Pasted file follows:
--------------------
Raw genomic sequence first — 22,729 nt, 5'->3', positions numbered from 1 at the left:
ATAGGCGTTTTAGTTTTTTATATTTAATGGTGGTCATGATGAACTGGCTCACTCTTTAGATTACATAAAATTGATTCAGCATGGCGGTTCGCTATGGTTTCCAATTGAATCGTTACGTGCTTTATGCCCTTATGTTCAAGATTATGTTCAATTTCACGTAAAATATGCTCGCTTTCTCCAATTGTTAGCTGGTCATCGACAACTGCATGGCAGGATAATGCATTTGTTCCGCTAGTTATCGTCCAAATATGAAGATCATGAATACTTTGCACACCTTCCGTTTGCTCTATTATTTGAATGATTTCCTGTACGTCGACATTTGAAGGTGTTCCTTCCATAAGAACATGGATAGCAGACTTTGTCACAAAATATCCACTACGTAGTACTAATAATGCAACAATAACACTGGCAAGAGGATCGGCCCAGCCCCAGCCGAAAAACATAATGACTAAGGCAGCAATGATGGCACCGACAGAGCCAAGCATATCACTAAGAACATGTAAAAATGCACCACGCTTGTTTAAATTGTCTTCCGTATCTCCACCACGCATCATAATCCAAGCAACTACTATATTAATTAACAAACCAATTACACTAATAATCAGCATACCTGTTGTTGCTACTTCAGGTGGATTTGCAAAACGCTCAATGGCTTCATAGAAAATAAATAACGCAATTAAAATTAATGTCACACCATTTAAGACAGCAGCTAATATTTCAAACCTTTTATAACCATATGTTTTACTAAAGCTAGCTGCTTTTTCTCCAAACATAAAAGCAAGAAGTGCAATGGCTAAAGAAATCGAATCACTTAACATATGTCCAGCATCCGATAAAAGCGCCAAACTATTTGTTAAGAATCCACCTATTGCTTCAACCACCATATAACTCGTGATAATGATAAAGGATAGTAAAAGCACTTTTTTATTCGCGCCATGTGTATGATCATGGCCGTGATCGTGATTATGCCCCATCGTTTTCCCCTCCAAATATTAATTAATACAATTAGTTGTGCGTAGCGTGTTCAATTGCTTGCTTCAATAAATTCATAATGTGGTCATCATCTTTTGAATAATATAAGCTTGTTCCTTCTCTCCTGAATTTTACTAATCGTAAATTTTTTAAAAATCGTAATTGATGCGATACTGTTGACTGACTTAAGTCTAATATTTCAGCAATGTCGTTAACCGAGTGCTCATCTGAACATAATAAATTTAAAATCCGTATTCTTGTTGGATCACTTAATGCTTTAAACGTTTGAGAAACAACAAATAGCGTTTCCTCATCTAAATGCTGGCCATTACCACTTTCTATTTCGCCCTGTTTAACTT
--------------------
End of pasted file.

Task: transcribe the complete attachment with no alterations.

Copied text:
Raw genomic sequence first — 22,729 nt, 5'->3', positions numbered from 1 at the left:
ATAGGCGTTTTAGTTTTTTATATTTAATGGTGGTCATGATGAACTGGCTCACTCTTTAGATTACATAAAATTGATTCAGCATGGCGGTTCGCTATGGTTTCCAATTGAATCGTTACGTGCTTTATGCCCTTATGTTCAAGATTATGTTCAATTTCACGTAAAATATGCTCGCTTTCTCCAATTGTTAGCTGGTCATCGACAACTGCATGGCAGGATAATGCATTTGTTCCGCTAGTTATCGTCCAAATATGAAGATCATGAATACTTTGCACACCTTCCGTTTGCTCTATTATTTGAATGATTTCCTGTACGTCGACATTTGAAGGTGTTCCTTCCATAAGAACATGGATAGCAGACTTTGTCACAAAATATCCACTACGTAGTACTAATAATGCAACAATAACACTGGCAAGAGGATCGGCCCAGCCCCAGCCGAAAAACATAATGACTAAGGCAGCAATGATGGCACCGACAGAGCCAAGCATATCACTAAGAACATGTAAAAATGCACCACGCTTGTTTAAATTGTCTTCCGTATCTCCACCACGCATCATAATCCAAGCAACTACTATATTAATTAACAAACCAATTACACTAATAATCAGCATACCTGTTGTTGCTACTTCAGGTGGATTTGCAAAACGCTCAATGGCTTCATAGAAAATAAATAACGCAATTAAAATTAATGTCACACCATTTAAGACAGCAGCTAATATTTCAAACCTTTTATAACCATATGTTTTACTAAAGCTAGCTGCTTTTTCTCCAAACATAAAAGCAAGAAGTGCAATGGCTAAAGAAATCGAATCACTTAACATATGTCCAGCATCCGATAAAAGCGCCAAACTATTTGTTAAGAATCCACCTATTGCTTCAACCACCATATAACTCGTGATAATGATAAAGGATAGTAAAAGCACTTTTTTATTCGCGCCATGTGTATGATCATGGCCGTGATCGTGATTATGCCCCATCGTTTTCCCCTCCAAATATTAATTAATACAATTAGTTGTGCGTAGCGTGTTCAATTGCTTGCTTCAATAAATTCATAATGTGGTCATCATCTTTTGAATAATATAAGCTTGTTCCTTCTCTCCTGAATTTTACTAATCGTAAATTTTTTAAAAATCGTAATTGATGCGATACTGTTGACTGACTTAAGTCTAATATTTCAGCAATGTCGTTAACCGAGTGCTCATCTGAACATAATAAATTTAAAATCCGTATTCTTGTTGGATCACTTAATGCTTTAAACGTTTGAGAAACAACAAATAGCGTTTCCTCATCTAAATGCTGGCCATTACCACTTTCTATTTCGCCCTGTTTAACTT